Construction Today - November 2017 - 7
Is your distracted-driving policy working? BY CONSTRUCTION TODAY STAFF
study conducted by Virginia Tech
Transportation Institute (VTTI)
reveals that nearly 80 percent of
vehicle accidents involve driver
inattention. Although distracted driving is
a common and costly issue, only 27 percent
of businesses have a formal distracted-driving policy. Clearly, companies can do more
to limit this threat to employee safety and
Construction Today recently spoke with
Travelers President of Construction Rick
Keegan and Bob Kreuzer, Travelers' vice
president of construction risk control, who
discussed auto risks in the construction
industry and how businesses can take a
proactive approach to safety.
Construction Today: Why should construction companies take a proactive approach to
auto safety in 2017?
Rick Keegan: One major reason to take a
proactive approach is because auto-related
exposures are one of the biggest risks we
see for construction businesses. With every
vehicle a company puts on the road, its employees, balance sheet and reputation are at
risk. There continues to be an increase in the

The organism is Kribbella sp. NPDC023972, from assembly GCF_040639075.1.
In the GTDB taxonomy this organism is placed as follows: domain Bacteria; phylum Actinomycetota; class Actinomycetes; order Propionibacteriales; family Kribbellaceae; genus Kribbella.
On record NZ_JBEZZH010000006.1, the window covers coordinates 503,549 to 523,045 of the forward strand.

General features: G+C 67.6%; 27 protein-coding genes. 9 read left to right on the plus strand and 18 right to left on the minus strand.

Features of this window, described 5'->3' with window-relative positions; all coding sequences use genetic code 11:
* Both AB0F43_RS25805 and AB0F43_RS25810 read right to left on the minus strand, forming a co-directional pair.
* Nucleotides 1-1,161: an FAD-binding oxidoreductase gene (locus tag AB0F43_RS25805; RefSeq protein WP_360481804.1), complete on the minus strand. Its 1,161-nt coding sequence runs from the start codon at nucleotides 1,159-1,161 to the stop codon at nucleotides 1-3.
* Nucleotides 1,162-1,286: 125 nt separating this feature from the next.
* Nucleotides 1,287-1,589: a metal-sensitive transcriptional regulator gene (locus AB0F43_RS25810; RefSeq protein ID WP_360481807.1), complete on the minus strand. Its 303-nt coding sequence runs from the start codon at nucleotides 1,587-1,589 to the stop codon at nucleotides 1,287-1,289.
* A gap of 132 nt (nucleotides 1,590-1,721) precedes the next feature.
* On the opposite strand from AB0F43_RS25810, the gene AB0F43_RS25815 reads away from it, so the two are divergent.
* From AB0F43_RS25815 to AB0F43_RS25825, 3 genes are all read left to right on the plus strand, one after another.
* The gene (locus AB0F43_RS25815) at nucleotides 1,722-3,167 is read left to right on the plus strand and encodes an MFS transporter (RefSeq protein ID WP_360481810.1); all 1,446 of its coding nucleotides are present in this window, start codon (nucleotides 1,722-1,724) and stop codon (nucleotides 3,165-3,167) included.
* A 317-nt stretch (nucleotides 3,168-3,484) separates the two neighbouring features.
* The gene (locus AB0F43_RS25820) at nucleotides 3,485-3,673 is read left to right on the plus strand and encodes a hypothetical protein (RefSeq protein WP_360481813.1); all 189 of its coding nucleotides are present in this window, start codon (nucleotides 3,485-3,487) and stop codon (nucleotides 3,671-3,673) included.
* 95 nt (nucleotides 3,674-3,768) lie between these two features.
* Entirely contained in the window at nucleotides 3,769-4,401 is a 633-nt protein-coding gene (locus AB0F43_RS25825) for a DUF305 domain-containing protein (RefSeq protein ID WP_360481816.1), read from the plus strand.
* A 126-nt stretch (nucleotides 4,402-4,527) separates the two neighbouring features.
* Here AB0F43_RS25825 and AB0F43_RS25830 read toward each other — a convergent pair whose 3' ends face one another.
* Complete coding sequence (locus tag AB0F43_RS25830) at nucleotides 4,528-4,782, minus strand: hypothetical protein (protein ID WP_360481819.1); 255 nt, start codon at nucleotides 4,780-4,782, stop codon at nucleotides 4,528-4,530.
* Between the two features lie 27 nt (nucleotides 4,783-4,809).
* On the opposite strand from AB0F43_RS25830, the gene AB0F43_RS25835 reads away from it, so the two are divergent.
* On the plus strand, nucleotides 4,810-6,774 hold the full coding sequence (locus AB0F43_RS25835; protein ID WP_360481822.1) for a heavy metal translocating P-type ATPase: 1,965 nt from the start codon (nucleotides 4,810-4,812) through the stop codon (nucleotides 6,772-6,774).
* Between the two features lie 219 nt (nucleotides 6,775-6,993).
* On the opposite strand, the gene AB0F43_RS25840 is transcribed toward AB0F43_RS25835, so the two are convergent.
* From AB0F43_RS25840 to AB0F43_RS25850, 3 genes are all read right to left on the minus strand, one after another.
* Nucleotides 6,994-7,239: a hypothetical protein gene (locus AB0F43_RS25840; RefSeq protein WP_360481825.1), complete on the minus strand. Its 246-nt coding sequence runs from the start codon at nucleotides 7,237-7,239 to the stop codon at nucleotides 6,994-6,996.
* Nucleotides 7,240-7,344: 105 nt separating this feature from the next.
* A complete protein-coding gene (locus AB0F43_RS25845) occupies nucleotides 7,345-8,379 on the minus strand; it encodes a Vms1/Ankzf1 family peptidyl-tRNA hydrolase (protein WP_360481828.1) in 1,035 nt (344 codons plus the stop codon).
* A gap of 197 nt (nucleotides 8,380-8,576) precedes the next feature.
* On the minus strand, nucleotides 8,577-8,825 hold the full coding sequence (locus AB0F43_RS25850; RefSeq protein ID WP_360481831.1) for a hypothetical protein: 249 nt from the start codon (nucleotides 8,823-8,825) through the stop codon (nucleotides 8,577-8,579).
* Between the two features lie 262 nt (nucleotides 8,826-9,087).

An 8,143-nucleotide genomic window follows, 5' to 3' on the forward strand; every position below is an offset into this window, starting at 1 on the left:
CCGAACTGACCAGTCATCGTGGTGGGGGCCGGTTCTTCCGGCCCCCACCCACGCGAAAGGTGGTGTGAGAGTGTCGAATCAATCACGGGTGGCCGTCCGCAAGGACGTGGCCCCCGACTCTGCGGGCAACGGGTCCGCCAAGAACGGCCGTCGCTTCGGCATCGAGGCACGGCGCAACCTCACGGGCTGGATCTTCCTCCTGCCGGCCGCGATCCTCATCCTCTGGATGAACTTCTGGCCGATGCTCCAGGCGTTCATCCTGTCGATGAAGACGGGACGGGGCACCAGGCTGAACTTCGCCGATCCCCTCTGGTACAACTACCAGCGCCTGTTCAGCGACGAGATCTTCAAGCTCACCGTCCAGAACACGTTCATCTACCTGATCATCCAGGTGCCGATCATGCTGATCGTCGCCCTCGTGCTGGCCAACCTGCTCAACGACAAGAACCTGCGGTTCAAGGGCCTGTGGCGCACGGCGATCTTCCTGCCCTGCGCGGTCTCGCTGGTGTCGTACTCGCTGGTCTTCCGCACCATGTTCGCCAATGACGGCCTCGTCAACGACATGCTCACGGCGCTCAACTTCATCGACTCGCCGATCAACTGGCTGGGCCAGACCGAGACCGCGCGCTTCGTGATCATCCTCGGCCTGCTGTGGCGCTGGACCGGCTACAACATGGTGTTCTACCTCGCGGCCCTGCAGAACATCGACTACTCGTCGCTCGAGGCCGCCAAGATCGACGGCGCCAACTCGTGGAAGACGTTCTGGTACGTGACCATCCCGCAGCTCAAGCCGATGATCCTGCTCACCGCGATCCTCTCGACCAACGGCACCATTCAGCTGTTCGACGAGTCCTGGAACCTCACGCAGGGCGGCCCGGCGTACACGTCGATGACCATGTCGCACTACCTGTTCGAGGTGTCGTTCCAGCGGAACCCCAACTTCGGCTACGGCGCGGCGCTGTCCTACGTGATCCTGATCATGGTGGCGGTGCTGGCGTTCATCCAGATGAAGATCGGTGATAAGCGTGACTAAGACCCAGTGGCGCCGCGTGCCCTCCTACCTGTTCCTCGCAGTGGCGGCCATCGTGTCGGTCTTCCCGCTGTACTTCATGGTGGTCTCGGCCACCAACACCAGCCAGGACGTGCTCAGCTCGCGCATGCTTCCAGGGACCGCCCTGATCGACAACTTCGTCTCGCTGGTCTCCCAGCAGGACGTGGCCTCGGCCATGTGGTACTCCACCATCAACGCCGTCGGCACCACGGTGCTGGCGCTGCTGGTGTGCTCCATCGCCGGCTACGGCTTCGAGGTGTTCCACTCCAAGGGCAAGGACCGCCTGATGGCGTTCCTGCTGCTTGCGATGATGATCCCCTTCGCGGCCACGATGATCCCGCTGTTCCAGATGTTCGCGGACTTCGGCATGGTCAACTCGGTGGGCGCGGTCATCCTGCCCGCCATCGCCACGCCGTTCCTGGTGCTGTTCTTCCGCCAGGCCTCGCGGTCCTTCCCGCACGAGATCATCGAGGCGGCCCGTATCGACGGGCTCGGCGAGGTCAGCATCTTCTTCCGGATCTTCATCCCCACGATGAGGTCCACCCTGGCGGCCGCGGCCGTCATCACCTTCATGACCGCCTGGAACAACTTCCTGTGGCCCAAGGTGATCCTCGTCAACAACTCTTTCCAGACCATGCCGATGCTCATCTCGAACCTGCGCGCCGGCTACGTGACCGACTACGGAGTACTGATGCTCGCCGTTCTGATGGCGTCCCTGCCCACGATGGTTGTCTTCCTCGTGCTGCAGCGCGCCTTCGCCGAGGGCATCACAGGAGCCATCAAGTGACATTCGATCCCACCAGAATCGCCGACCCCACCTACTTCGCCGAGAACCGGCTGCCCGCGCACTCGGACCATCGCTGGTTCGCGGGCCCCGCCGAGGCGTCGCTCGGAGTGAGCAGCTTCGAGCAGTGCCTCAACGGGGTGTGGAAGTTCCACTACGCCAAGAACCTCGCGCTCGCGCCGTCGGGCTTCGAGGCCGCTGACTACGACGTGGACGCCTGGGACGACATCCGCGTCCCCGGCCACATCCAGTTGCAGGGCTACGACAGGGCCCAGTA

frequency and severity of auto accidents, and
for the first time in nearly a decade, auto-related fatalities are on the rise. Early estimates
from the U.S. Department of Transportation
suggest this trend is likely to continue
because the economy has recovered and
the number of miles driven and vehicles
on the road has increased. This coupled
with distractions caused by texting, mobile
apps, GPS, infotainment systems and other
technologies, has all contributed to alarming
auto liability-related trends.
For a contractor, these accidents can
80 percent of car
accidents involve a driver not
paying attention to the road.
be costly, especially considering the impact of rising medical and
legal expenses. If an employee is injured in an auto accident, it also
generates workers compensation exposures. When a business invests
in auto safety, it can have a meaningful impact on mitigating these
exposures and, in turn, have a positive impact on the total cost of risk.
CT: What steps can construction companies take to recruit qualified commercial drivers? Do the needs or skills required of construction-sector drivers differ from general commercial businesses?
Bob Kreuzer: Our risk control professionals work with a variety
of industries, and some of the most successful companies have
NOVEMBER 2017 CONSTRUCTION-TODAY.COM